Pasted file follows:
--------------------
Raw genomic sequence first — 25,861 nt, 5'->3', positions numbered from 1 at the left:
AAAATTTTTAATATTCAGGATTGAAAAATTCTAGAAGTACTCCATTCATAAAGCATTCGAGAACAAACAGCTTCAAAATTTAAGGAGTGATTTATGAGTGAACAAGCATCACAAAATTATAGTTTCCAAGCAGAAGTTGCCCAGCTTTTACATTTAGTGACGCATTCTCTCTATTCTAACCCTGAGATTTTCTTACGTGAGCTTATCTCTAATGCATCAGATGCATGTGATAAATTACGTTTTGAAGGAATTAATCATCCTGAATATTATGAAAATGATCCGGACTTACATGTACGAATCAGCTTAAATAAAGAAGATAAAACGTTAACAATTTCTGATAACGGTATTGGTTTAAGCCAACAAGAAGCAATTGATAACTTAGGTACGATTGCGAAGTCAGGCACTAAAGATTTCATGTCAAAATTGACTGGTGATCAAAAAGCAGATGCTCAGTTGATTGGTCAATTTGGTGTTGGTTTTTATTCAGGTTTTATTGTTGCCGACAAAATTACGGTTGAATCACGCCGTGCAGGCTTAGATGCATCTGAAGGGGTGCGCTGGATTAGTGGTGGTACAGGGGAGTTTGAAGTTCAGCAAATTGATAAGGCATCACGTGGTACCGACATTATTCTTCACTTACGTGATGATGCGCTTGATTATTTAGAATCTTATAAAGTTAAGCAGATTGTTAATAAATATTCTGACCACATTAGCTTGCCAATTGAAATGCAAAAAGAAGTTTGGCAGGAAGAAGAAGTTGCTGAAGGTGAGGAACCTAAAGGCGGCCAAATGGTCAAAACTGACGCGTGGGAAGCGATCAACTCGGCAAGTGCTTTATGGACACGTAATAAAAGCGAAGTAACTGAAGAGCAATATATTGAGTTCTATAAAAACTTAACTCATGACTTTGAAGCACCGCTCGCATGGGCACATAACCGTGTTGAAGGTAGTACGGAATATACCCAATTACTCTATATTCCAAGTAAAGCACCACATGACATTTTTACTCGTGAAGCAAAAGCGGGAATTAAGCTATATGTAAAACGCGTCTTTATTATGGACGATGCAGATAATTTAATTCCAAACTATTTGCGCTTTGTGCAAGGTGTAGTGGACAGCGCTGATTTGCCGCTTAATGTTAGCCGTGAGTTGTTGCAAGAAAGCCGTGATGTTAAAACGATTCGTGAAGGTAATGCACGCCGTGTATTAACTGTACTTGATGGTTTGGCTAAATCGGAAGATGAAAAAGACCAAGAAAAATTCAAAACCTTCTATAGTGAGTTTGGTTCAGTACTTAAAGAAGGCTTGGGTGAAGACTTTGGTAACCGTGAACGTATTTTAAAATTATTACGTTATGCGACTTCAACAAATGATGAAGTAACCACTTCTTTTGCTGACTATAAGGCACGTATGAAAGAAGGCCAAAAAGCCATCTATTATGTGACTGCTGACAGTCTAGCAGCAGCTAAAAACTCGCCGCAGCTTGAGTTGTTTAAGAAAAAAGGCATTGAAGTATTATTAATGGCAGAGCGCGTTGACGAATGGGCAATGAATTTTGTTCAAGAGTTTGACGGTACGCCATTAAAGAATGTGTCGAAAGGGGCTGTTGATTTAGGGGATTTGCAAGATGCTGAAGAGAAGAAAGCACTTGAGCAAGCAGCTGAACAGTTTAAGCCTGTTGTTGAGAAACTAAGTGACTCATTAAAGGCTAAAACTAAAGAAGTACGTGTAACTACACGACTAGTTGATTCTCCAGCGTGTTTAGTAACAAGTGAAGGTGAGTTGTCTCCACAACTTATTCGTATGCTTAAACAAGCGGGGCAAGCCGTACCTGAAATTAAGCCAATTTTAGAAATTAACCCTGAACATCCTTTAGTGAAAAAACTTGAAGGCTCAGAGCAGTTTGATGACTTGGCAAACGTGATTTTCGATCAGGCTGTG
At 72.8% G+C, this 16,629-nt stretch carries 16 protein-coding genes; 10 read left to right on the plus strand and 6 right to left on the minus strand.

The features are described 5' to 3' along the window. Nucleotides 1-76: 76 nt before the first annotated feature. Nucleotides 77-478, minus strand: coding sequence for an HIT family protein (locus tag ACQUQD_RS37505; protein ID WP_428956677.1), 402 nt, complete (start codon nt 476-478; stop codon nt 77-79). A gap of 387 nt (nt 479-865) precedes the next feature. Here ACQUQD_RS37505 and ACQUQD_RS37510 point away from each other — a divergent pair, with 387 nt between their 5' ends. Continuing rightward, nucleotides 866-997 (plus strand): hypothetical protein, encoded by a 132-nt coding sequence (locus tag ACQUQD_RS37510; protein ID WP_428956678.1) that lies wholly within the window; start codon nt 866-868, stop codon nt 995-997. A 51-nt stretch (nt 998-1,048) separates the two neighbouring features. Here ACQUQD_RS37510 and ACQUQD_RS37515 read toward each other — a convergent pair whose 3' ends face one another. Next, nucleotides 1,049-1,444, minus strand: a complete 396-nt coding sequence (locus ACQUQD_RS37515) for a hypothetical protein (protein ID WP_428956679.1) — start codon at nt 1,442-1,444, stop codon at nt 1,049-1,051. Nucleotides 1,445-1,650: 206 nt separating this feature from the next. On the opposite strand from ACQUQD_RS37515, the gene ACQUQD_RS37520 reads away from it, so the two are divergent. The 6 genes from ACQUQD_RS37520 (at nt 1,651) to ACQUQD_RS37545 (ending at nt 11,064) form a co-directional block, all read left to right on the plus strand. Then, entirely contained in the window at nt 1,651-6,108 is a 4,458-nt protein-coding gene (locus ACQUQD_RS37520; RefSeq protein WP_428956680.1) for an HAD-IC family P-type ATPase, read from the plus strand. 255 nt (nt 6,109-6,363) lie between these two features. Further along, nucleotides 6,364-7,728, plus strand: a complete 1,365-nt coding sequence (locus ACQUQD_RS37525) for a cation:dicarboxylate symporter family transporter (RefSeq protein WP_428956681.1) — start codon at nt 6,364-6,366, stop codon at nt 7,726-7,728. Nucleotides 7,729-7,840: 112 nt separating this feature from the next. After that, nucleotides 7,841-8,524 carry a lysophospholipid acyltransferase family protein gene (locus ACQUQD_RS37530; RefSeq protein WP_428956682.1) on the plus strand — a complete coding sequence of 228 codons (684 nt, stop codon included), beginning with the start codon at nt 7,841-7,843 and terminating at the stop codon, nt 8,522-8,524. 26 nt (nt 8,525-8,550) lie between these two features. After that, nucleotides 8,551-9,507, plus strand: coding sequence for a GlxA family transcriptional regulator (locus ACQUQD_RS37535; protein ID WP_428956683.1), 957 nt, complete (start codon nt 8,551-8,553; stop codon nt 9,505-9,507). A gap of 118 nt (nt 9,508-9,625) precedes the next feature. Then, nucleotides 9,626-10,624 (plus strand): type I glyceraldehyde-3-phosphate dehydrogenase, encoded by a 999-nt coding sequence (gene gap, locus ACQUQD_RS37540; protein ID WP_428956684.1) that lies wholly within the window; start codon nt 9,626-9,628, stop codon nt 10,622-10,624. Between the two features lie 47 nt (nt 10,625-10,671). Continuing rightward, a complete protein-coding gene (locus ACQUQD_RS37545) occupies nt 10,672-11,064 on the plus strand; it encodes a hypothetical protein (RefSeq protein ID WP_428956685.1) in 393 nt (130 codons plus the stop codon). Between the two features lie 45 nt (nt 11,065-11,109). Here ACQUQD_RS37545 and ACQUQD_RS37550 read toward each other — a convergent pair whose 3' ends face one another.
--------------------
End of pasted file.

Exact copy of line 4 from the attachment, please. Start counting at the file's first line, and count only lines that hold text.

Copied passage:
The features are described 5' to 3' along the window. Nucleotides 1-76: 76 nt before the first annotated feature. Nucleotides 77-478, minus strand: coding sequence for an HIT family protein (locus tag ACQUQD_RS37505; protein ID WP_428956677.1), 402 nt, complete (start codon nt 476-478; stop codon nt 77-79). A gap of 387 nt (nt 479-865) precedes the next feature. Here ACQUQD_RS37505 and ACQUQD_RS37510 point away from each other — a divergent pair, with 387 nt between their 5' ends. Continuing rightward, nucleotides 866-997 (plus strand): hypothetical protein, encoded by a 132-nt coding sequence (locus tag ACQUQD_RS37510; protein ID WP_428956678.1) that lies wholly within the window; start codon nt 866-868, stop codon nt 995-997. A 51-nt stretch (nt 998-1,048) separates the two neighbouring features. Here ACQUQD_RS37510 and ACQUQD_RS37515 read toward each other — a convergent pair whose 3' ends face one another. Next, nucleotides 1,049-1,444, minus strand: a complete 396-nt coding sequence (locus ACQUQD_RS37515) for a hypothetical protein (protein ID WP_428956679.1) — start codon at nt 1,442-1,444, stop codon at nt 1,049-1,051. Nucleotides 1,445-1,650: 206 nt separating this feature from the next. On the opposite strand from ACQUQD_RS37515, the gene ACQUQD_RS37520 reads away from it, so the two are divergent. The 6 genes from ACQUQD_RS37520 (at nt 1,651) to ACQUQD_RS37545 (ending at nt 11,064) form a co-directional block, all read left to right on the plus strand. Then, entirely contained in the window at nt 1,651-6,108 is a 4,458-nt protein-coding gene (locus ACQUQD_RS37520; RefSeq protein WP_428956680.1) for an HAD-IC family P-type ATPase, read from the plus strand. 255 nt (nt 6,109-6,363) lie between these two features. Further along, nucleotides 6,364-7,728, plus strand: a complete 1,365-nt coding sequence (locus ACQUQD_RS37525) for a cation:dicarboxylate symporter family transporter (RefSeq protein WP_428956681.1) — start codon at nt 6,364-6,366, stop codon at nt 7,726-7,728. Nucleotides 7,729-7,840: 112 nt separating this feature from the next. After that, nucleotides 7,841-8,524 carry a lysophospholipid acyltransferase family protein gene (locus ACQUQD_RS37530; RefSeq protein WP_428956682.1) on the plus strand — a complete coding sequence of 228 codons (684 nt, stop codon included), beginning with the start codon at nt 7,841-7,843 and terminating at the stop codon, nt 8,522-8,524. 26 nt (nt 8,525-8,550) lie between these two features. After that, nucleotides 8,551-9,507, plus strand: coding sequence for a GlxA family transcriptional regulator (locus ACQUQD_RS37535; protein ID WP_428956683.1), 957 nt, complete (start codon nt 8,551-8,553; stop codon nt 9,505-9,507). A gap of 118 nt (nt 9,508-9,625) precedes the next feature. Then, nucleotides 9,626-10,624 (plus strand): type I glyceraldehyde-3-phosphate dehydrogenase, encoded by a 999-nt coding sequence (gene gap, locus ACQUQD_RS37540; protein ID WP_428956684.1) that lies wholly within the window; start codon nt 9,626-9,628, stop codon nt 10,622-10,624. Between the two features lie 47 nt (nt 10,625-10,671). Continuing rightward, a complete protein-coding gene (locus ACQUQD_RS37545) occupies nt 10,672-11,064 on the plus strand; it encodes a hypothetical protein (RefSeq protein ID WP_428956685.1) in 393 nt (130 codons plus the stop codon). Between the two features lie 45 nt (nt 11,065-11,109). Here ACQUQD_RS37545 and ACQUQD_RS37550 read toward each other — a convergent pair whose 3' ends face one another.